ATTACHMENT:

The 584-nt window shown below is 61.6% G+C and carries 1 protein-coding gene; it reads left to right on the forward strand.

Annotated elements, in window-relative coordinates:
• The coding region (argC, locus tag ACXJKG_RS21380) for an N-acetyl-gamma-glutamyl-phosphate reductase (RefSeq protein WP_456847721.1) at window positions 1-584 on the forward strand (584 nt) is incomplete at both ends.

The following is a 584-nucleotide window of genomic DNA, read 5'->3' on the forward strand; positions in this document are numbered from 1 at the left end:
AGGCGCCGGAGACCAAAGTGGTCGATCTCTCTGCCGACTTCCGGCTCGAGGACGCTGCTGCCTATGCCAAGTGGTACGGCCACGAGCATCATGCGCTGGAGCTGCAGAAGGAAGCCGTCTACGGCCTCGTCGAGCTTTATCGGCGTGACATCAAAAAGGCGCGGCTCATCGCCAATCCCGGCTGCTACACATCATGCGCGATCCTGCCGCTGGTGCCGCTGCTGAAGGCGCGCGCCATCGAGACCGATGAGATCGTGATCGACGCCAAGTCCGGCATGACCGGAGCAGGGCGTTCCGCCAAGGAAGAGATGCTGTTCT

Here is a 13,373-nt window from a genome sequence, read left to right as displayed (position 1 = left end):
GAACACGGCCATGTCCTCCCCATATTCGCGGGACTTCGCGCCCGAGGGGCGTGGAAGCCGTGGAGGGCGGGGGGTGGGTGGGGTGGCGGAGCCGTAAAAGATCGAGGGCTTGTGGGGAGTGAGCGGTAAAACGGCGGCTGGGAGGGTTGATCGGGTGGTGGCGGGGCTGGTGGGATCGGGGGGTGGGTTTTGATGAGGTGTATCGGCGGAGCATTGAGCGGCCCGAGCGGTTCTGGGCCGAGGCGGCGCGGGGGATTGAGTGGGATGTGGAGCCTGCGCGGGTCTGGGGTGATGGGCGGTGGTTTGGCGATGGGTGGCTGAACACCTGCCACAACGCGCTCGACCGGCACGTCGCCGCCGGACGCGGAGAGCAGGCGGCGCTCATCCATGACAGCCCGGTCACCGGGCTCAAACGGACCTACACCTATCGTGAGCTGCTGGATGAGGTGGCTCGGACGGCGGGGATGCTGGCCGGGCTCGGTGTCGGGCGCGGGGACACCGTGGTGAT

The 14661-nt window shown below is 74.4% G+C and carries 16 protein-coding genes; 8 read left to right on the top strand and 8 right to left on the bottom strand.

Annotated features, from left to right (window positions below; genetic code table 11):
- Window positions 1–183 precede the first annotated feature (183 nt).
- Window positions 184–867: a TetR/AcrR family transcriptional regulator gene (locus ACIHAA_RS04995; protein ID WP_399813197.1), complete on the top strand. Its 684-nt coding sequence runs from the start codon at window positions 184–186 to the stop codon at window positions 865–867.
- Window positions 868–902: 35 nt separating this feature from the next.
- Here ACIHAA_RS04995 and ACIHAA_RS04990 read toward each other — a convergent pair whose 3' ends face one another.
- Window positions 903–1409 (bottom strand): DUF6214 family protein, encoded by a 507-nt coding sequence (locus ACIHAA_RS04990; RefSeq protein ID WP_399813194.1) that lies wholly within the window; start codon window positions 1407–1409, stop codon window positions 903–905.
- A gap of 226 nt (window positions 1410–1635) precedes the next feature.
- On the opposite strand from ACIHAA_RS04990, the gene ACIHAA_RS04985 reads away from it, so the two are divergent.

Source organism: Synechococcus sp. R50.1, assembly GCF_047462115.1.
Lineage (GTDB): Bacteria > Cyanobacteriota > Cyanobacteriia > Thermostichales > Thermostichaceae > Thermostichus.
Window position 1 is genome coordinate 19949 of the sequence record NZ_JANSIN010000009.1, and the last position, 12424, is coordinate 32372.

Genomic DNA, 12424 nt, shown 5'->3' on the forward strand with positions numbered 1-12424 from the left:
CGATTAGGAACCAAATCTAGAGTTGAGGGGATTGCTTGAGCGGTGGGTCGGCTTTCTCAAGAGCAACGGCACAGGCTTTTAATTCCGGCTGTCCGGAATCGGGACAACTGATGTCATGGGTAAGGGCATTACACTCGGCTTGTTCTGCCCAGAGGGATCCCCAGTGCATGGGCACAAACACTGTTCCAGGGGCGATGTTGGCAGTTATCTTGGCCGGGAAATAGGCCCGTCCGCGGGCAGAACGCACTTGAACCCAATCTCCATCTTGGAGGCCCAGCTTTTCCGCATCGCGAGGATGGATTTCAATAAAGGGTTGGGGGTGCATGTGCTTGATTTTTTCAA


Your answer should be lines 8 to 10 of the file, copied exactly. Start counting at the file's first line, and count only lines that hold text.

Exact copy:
The 14661-nt window shown below is 74.4% G+C and carries 16 protein-coding genes; 8 read left to right on the top strand and 8 right to left on the bottom strand.

Annotated features, from left to right (window positions below; genetic code table 11):
- Window positions 1–183 precede the first annotated feature (183 nt).